The first thing we saw when we got to the House of blues was a copy (?) of the car The Blues Brothers drove in the movie. The one with the big loudspeaker on the roof. Anyway, the club is more like the House of Blues in L. A. on the inside than it is on the outside, no moving bar. It's a big stucco hat, like a derby, on the second floor of this building with a spiral parking lot about 20 floors high and a metal and concrete driveway leading to the entrance and no House of Blues signs anywhere. Inside the club, there are 3 levels of balconies all around the dance floor with private rooms and curtains. A really amazing looking place when all the lights come on. During sound check I was able to actually get the band to turn down a little. A major accomplishment!! It was to be short lived however. As soon as they came on stage to do the show, up went the volume and all my grand ideas of having a relatively quiet show went right out the window. Loud, very powerful, and painless, was how the in house guy described it...I still think it was too F______ loud, but I'll accept the complement. It did sound good...and loud. After the show we all had a couple of beers (again, how unusual), loaded out and headed down the road to beautiful Toronto, Canada.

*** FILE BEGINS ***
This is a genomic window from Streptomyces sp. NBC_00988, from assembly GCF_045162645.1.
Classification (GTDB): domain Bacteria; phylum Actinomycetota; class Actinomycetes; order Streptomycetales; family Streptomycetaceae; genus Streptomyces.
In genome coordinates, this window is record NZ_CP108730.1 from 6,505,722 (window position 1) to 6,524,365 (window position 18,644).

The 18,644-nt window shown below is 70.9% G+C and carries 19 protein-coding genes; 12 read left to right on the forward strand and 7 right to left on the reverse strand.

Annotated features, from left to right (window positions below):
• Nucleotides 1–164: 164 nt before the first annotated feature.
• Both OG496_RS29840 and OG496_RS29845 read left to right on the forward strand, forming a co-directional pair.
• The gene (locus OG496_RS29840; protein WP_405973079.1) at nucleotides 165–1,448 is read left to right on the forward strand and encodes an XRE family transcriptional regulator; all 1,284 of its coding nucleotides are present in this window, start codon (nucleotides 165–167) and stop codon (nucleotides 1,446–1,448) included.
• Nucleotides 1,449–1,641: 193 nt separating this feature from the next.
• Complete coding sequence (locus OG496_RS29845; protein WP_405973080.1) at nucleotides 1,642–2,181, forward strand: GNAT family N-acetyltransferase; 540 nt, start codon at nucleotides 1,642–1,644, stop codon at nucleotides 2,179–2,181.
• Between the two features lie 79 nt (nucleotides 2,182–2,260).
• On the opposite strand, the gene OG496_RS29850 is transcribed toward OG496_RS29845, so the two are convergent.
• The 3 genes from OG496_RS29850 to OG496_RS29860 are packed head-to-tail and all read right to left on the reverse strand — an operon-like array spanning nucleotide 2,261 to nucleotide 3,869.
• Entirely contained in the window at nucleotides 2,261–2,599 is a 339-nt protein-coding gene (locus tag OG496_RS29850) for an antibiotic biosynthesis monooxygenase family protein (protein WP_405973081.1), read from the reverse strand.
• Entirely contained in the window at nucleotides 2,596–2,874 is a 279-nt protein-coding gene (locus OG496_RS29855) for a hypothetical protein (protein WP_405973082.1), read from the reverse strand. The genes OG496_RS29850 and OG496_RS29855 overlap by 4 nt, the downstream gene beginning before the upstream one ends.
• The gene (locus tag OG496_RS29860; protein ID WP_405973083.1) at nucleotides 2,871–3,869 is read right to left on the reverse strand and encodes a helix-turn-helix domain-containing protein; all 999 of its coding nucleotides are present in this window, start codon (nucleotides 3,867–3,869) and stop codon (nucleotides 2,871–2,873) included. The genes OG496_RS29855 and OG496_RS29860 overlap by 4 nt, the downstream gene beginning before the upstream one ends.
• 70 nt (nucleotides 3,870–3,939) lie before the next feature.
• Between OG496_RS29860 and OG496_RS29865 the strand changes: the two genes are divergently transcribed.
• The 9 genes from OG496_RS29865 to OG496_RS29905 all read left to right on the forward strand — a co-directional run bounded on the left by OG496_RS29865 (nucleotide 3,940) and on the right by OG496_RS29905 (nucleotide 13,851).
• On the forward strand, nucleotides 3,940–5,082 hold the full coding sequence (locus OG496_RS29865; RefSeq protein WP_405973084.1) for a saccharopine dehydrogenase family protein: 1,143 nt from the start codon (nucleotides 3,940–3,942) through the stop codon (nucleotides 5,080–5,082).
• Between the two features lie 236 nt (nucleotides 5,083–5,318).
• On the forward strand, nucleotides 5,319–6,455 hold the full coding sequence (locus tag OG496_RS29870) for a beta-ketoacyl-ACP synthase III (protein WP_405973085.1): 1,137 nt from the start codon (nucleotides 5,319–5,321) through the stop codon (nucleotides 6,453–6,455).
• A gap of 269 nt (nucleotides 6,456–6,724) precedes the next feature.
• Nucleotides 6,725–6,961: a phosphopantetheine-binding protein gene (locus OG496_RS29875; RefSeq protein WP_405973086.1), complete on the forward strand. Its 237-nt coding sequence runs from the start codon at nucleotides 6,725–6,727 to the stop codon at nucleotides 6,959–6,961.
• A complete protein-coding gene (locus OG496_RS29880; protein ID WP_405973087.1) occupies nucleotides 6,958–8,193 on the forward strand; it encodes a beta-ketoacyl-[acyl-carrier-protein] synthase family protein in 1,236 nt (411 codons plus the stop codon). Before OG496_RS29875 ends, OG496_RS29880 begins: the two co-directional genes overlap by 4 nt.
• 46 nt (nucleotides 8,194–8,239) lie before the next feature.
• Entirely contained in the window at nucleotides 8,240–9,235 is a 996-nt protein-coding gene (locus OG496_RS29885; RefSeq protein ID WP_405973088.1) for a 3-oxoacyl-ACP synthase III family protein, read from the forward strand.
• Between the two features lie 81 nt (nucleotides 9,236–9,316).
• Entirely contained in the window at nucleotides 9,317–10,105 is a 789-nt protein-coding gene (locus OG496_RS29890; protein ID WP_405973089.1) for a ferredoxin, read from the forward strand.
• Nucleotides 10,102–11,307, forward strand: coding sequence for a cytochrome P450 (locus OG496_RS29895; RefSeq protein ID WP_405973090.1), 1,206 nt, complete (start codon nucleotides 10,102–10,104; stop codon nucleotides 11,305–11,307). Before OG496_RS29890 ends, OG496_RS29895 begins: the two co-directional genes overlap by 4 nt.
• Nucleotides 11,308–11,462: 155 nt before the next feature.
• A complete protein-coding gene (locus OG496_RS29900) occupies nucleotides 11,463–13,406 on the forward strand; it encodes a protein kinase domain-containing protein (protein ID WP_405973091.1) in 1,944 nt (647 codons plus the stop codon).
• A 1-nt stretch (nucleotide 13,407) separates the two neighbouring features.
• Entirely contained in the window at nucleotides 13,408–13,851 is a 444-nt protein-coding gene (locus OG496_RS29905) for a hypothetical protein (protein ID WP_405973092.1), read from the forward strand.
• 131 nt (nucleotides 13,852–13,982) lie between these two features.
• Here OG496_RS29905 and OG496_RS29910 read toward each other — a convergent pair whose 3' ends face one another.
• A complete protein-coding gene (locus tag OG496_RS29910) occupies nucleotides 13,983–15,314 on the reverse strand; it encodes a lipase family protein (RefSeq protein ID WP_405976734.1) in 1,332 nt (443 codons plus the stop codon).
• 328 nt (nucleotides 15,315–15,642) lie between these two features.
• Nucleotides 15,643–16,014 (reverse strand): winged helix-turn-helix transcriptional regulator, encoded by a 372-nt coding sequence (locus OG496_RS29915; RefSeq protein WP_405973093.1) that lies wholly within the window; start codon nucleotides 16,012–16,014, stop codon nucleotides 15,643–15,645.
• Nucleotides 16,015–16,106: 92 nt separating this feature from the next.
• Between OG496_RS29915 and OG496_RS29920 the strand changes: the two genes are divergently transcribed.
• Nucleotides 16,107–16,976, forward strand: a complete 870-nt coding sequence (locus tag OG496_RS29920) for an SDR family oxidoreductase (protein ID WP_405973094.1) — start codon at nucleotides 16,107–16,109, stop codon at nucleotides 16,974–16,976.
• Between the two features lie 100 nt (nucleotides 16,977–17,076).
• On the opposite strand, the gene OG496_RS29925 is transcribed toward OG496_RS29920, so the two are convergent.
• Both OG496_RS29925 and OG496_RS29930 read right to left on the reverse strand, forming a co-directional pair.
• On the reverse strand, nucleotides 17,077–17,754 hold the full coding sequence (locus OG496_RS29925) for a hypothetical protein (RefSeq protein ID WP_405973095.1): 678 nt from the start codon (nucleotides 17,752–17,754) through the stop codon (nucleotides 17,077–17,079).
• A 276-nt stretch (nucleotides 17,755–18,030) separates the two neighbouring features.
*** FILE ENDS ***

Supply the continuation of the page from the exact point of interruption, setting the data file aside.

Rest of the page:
Has anybody out there ever gotten to sleep on a moving bus at about 2:00am, having a wonderful dream, and be suddenly awoken at 5:00am by a loud member of the Canadian Border Police yelling "Get up and get off the bus RIGHT NOW". If you haven't, you're in for a real treat!! After lining up in a single file line outside the bus in 30 degree temperatures, we were ushered into the Immigration Office. You should have seen us. I was personally suffering from a condition called "Bus Hair". However my condition had advanced to a form of Bus Hair that could be considered fatal. You've suffered from it of course, many times, you just might not have recognized the symptoms. What a time to give up wearing caps! We we're quite a sight. Or major concern was if the Canadian's would let such a group of people into their beautiful country. Fortunately for us, all our paperwork was in place and they had no choice. After having gone through that experience going back to sleep was not going to happen for most of us, so I made a pot of coffee and joined Doug in the front of the bus to enjoy the drive. You know, before I left on this "trip", I was looking forward to seeing the trees turn and the country side while driving across country. I forgot that most of the driving would be done in the middle of the night. No "Hardwood Forest" in Wisconsin, no "Appalachian Mountains", nothing what so ever!! So this drive from the border crossing to Toronto, which took about 4 hours was really great. What a beautiful place, green, really green, with lots of colorful flowers growing everywhere and of course, the trees turning autumn colors was amazing.